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Alter Bridge – AB III

on December 20, 2010, 7:59am
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So I know that it’s a good idea as a reviewer to keep yourself out of the review. Keep away from the first person. Be detached. Present the facts while still giving your opinion, but don’t use “I”. I learned all of this in my graduate level non-fiction classes. Usually, I fail at this task because I have read a lot of Hunter S. Thompson and enjoy using “I” and phrases like “ye gods man!” and “filthy swine.” Usually, I do this without even thinking. But I am able to keep detached. I am a damn professional.

Sometimes, however, an album comes along that brings out enough emotion that I say “Piss on it” and single myself out as a person. I am a person. A human. With human emotions and feelings. You may (but probably don’t) remember this person from such reviews as Kottonmouth Kings or Wolf Parade. Two ends of the emotional spectrum for me, but emotions nonetheless.

I recently took the task of writing a review for Creed-band-but-now-with-new-lead-singer schlock fest Alter Bridge and their new album, AB III. I went into the process  listening with a completely open mind (seriously). I mean, when I was in middle school/high school, I enjoyed My Own Prison. I’ll freely admit that. I felt the music at the time. We all did. My Own Prison went six times platinum. Six!  We had all created our own prisons in our own teenage, angst-filled way. Most of us had no idea what that meant, and especially didn’t know that Scott Stapp and company were singing about God (which was a topic close to home for me, but far from mind). But still, it was music that we enjoyed. 3 Doors Down, Days of the New, double bass drums, guitar solos, high pitched singer. These were all things on the list of necessities.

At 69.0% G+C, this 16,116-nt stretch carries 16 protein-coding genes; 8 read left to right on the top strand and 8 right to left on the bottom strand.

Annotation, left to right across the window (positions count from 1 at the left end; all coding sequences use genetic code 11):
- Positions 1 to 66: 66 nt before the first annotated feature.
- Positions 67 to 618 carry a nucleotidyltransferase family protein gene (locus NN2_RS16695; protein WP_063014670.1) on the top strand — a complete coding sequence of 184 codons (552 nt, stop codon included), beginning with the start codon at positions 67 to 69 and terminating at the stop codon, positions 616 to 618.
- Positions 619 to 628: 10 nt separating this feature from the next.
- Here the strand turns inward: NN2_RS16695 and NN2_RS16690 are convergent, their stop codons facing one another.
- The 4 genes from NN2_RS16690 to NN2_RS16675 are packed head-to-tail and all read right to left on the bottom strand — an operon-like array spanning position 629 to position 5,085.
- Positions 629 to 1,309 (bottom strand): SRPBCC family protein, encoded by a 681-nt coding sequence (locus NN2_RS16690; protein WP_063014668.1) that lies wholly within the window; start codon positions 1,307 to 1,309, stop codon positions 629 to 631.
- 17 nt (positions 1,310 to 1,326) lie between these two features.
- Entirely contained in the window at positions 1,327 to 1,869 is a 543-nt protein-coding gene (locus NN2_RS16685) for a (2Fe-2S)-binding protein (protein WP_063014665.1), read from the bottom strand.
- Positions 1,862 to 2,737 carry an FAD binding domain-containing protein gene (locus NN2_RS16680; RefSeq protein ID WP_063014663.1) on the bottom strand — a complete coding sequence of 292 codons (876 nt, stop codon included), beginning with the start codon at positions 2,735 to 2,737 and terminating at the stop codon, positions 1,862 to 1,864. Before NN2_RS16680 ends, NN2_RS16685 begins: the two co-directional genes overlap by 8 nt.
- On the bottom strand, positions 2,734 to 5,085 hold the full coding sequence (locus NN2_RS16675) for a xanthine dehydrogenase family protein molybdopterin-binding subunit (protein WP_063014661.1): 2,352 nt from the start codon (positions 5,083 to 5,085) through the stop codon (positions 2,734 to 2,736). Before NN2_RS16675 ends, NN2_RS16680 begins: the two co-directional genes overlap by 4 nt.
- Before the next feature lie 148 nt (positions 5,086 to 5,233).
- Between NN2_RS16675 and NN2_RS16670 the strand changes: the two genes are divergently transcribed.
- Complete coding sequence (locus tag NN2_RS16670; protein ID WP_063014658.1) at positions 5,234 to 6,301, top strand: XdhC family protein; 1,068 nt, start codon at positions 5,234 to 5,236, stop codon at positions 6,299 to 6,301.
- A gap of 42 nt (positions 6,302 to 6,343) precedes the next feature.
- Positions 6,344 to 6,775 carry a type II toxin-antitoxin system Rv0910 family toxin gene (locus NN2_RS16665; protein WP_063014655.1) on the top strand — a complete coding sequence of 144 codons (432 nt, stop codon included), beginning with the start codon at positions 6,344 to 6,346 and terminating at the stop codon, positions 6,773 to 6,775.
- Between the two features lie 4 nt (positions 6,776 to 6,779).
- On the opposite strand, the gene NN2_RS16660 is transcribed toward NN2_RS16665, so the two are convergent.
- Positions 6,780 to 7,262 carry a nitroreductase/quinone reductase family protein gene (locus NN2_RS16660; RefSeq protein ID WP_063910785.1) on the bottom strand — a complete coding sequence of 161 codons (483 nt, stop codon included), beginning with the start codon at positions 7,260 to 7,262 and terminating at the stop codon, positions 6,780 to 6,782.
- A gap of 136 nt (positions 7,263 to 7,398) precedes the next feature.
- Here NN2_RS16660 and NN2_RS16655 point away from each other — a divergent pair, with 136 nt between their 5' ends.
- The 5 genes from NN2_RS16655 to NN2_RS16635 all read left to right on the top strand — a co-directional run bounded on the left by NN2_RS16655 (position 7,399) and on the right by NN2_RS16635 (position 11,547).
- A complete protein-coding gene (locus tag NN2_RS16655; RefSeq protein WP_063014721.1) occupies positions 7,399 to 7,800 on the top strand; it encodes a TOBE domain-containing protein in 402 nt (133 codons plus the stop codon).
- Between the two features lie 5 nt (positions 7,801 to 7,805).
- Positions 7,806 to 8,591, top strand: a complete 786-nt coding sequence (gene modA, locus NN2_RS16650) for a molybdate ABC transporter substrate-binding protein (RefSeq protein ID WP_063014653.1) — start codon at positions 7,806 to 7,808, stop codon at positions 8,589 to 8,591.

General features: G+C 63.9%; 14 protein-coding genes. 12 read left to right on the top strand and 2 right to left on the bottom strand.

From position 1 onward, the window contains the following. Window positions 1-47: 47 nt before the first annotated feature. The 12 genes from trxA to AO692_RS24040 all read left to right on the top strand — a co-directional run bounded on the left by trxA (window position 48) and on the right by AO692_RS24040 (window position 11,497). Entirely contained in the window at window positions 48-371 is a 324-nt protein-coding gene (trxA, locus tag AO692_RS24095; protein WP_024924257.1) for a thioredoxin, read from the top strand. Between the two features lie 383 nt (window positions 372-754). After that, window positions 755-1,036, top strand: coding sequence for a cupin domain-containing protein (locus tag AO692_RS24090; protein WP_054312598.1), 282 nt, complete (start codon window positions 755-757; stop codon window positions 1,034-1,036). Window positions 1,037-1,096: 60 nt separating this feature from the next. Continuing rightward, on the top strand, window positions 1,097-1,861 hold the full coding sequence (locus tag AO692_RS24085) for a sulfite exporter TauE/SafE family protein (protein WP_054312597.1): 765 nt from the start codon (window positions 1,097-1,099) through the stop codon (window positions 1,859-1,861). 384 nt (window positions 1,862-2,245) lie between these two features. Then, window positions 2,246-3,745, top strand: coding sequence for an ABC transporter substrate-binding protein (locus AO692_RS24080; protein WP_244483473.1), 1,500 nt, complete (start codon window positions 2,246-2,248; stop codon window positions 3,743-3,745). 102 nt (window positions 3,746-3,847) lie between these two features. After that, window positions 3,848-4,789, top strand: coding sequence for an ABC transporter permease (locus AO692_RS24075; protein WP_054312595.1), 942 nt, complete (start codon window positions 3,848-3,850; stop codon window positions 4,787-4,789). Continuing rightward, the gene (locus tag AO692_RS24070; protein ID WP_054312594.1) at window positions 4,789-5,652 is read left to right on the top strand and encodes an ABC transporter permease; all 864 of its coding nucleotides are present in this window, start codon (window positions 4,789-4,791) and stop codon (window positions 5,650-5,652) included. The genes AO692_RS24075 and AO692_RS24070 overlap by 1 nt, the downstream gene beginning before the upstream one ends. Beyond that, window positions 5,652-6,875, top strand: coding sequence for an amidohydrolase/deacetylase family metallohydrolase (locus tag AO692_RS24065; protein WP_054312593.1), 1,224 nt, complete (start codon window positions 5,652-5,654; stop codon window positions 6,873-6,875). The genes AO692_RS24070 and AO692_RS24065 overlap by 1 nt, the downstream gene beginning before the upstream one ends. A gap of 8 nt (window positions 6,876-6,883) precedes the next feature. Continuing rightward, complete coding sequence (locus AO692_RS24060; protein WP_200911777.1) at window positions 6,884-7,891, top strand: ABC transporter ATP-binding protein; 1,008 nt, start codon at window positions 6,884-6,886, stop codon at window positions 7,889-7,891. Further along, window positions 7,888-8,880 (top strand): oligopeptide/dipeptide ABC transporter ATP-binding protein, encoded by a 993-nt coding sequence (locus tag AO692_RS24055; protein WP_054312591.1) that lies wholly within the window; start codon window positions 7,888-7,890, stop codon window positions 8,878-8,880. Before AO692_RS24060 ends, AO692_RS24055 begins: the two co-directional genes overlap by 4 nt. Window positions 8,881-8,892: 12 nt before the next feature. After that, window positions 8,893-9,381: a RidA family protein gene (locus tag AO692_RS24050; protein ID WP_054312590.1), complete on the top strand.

So when I saw Alter Bridge, I thought “ok…let’s see if there’s still some of that joy still stuck in me.” My discovery: my brain said “Fuck off! Your kind isn’t wanted here anymore!” Already, you know my slant. Hell, you knew it when you saw the star rating on this album, but still, you read on. If you’re a fan of this kind of music , I won’t knock you for being that way. I like a lot of music that most find ridiculous. I own four Rockapella albums. However, it is my job to inform you, the reader, of why I didn’t like this album.

The album starts promisingly enough. The first track, “Slip Into the Void”, has an opening akin to Tool, which may make you excited and hopeful. There’s a jumping and rolling synth, with lead singer Miles Kennedy singing in a low whisper, everything leading into a plinking, distorted guitar underneath. Then, at 1:30, things turn all shit-metal on you. Those hopes and dreams of a dark Tool rockout are smashed under what is probably a drop-C tuned or 7-string Ibanez guitar, and Kennedy and Co. switching into their best Audioslave impression. Five minutes later, when the song ends, I want to quit. I want to just stop the album and pick something else, but I don’t. I am strong. We are strong. We press on!